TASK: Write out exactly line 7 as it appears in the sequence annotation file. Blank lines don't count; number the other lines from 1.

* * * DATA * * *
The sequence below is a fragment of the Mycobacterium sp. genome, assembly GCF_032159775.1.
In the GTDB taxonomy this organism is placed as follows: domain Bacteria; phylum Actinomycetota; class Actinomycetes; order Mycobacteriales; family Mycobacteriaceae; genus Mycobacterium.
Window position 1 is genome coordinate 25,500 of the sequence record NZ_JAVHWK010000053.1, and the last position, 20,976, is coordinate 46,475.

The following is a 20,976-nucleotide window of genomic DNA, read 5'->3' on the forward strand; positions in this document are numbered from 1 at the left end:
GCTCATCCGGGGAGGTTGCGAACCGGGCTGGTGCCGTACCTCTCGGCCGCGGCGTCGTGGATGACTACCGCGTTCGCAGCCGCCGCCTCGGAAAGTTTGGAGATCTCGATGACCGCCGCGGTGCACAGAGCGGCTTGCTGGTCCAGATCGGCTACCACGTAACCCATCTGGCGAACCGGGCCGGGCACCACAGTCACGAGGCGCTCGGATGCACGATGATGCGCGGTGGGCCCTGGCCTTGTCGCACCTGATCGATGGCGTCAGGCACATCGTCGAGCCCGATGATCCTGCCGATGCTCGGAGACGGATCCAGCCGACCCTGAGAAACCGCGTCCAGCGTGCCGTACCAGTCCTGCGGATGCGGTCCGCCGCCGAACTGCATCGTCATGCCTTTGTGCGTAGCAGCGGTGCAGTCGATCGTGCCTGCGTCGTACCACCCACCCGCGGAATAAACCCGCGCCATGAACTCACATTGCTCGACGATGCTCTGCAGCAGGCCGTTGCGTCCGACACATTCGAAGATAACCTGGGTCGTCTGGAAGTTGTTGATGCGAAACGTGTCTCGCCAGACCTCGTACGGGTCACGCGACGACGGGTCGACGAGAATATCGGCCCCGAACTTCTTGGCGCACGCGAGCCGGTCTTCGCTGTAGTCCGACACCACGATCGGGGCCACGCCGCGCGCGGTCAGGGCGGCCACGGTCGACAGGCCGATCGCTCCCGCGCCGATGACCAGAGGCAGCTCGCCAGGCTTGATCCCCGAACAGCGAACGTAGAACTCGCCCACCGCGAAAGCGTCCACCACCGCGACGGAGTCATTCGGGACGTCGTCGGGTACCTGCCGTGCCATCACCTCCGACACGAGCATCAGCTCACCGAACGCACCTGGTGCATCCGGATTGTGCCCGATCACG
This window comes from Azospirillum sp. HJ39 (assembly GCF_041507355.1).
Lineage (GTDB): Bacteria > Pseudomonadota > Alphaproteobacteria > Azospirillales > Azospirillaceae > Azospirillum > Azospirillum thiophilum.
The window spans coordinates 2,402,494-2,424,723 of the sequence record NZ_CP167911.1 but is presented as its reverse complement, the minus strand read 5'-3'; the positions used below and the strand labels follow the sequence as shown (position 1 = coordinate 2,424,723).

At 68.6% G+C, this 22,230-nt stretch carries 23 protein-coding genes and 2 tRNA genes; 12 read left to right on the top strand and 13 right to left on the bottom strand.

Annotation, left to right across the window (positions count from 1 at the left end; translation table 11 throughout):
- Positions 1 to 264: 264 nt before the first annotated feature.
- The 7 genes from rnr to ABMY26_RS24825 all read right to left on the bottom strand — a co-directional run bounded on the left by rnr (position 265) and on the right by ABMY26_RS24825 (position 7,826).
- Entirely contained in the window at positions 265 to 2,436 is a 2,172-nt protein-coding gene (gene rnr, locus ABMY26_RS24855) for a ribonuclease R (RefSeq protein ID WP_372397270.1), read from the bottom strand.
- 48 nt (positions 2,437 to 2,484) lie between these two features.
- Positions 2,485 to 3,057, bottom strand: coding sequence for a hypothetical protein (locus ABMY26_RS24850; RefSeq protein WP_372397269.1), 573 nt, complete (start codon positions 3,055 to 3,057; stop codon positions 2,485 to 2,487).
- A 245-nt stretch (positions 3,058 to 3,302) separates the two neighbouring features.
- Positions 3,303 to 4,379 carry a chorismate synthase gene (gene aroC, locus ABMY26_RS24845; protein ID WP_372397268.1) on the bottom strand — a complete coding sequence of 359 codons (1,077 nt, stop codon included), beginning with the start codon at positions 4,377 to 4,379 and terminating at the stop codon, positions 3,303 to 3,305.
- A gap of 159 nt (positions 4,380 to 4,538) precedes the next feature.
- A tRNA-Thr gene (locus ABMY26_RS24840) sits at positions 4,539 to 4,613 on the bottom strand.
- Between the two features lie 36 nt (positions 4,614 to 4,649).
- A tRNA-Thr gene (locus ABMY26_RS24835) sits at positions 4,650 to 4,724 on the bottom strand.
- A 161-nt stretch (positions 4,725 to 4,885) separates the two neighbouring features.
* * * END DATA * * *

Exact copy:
Lineage (GTDB): Bacteria > Pseudomonadota > Alphaproteobacteria > Azospirillales > Azospirillaceae > Azospirillum > Azospirillum thiophilum.